[Explanation on why an RPM cannot dump a database during upgrade
follows. This is a lengthy explanation. If you don't want to read it,
please hit 'Delete' now. -- Also, I have blind copied Hackers, and cc:'d
PORTS, as that is where this discussion belongs, per Bruce's wishes.]

Peter Eisentraut wrote:
Lamar Owen writes:
In the environment of the general purpose OS upgrade, the RPM's
installation scripts cannot fire up a backend, nor can it assume one
I don't understand why this is so. It seems perfectly possible that some
%preremovebeforeupdate starts a postmaster, runs pg_dumpall, saves the
file somewhere, then the %postinstallafterupdate runs the inverse
operation. Disk space is not a valid objection, you'll never get away
without 2x storage. Security is not a problem either. Are you not
upgrading in proper dependency order or what? Everybody does dump,
remove, install, undump; so can the RPMs.
The RedHat installer (anaconda) is running in a terribly picky
environment. There a very few tools in this environment -- after all,
this is an installer we're talking about here. Starting a postmaster is
likely to fail, and fail big. Further, the anaconda install environment
is a chroot -- or, at least the environment the RPM scriptlets run in is
a chroot -- a chroot that is the active filesystem that is being
upgraded. This filesystem likely contains old libraries, old
executables, and other programs that may have a hard time running under
the limited installation kernel and the limited libraries available to
the installer.

And since packages are actively discouraged from probing whether they're
running in the anaconda chroot or not, it is not possible to start a
postmaster. Mandrake allows packages to probe this -- which I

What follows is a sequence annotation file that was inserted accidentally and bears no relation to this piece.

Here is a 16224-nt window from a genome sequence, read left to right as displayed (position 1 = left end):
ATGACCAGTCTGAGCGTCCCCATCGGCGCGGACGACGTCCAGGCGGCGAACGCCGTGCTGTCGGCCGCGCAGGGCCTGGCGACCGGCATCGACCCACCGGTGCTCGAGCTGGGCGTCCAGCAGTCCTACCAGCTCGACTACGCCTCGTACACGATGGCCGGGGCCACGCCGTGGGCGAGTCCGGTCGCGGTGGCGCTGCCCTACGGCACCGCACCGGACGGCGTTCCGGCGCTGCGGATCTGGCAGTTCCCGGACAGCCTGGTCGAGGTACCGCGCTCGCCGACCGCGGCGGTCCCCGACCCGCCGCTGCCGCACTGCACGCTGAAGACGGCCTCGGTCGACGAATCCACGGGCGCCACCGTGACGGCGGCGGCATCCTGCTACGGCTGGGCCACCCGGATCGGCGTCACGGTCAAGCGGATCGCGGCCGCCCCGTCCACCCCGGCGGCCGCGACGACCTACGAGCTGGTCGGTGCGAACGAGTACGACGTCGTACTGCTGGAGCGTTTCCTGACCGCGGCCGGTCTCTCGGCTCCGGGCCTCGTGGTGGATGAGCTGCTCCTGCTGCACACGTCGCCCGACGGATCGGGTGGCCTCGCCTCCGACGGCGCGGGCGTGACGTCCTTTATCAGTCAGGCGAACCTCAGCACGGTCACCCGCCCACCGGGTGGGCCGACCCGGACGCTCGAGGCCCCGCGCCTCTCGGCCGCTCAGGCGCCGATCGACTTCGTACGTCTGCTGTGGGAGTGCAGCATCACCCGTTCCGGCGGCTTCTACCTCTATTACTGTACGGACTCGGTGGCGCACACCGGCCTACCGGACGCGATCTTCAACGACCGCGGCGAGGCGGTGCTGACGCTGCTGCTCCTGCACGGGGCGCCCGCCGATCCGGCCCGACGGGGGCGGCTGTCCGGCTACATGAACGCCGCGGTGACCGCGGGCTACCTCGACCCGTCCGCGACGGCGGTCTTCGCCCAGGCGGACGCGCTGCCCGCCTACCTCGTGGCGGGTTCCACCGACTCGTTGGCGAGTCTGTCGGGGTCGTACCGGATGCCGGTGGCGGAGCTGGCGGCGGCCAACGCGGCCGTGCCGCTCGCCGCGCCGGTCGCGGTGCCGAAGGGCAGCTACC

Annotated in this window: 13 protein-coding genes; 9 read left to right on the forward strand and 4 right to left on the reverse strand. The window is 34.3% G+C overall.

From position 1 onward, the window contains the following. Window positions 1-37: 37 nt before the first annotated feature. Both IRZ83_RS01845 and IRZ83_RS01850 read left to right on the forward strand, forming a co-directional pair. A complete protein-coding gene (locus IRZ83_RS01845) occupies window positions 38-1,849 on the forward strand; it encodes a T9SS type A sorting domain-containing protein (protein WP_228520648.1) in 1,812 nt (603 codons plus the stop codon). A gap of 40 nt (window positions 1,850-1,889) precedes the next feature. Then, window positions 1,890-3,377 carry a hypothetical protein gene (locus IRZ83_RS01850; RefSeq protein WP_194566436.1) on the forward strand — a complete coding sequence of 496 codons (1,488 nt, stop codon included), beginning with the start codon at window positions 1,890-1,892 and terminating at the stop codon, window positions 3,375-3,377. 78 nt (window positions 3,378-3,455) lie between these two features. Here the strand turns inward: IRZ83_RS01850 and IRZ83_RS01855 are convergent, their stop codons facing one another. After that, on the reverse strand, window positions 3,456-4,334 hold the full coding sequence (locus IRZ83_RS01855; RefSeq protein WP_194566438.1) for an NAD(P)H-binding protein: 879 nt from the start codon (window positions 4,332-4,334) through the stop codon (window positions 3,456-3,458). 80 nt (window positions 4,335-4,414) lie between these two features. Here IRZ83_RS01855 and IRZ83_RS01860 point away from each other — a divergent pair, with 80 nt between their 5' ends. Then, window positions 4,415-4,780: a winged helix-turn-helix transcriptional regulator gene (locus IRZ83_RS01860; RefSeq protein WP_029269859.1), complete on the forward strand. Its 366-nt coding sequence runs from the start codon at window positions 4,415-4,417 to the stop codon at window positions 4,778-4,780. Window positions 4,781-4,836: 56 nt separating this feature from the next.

personally think is a bad idea -- packages that need to know this sort
of information are usually packages that would be better off finding a
least common denominator upgrade path that will work the best. A single
upgrade path is much easier to maintain the two upgrade paths.

Sure, during a command line upgrade, I can probe for a postmaster, and
even start one -- but I dare say the majority of PostgreSQL RPM upgrades
don't happen from the command line. Even if I _can_ probe whether I'm
in the anaconda chroot or not, I _still_ have to have an upgrade path in
case this _is_ an OS upgrade.

Think about it: suppose I had a postmaster start up, and a pg_dumpall
runs during OS upgrade. Calculating free space is not possible -- you
are in the middle of an OS upgrade, and more packages may be selected
for installation than are already installed -- or, an upgrade to an
existing package may take more space than the previous version (XFree86
3.3.6 to XFree86 4.0.1 is a good example) -- you have no way of knowing
from the RPM installation scripts in the package how much free space
there will or won't be when the upgrade is complete. And anaconda
doesn't help you out with an ESTIMATED_SPACE_AFTER_INSTALL environment
variable.

And you really can't assume 2x space -- the user may have decided that
this machine that didn't have TeX installed needs TeX installed, and
Emacs, and, while it didn't have GNOME before, it needs it now.....
Sure, the user just got himself in a pickle -- but I'm not about to be
the scapegoat for _his_ pickle.

And I can't assume that the /var partition (where the dataset resides)
is separate, or that it even has enough space -- the user might be
dumping to another filesystem, or maybe onto tape. And, in the confines
of an RPM %pre scriptlet, I have no way of finding out.

Furthermore, I can't accurately predict how much space even a compressed
ASCII dump will take . Calculating the size of the dataset in PGDATA
does not accurately predict the size of the dumpfile.

As to using split or the like to split huge dumpfiles, that is a
necessity -- but the space calculation problem defeats the whole concept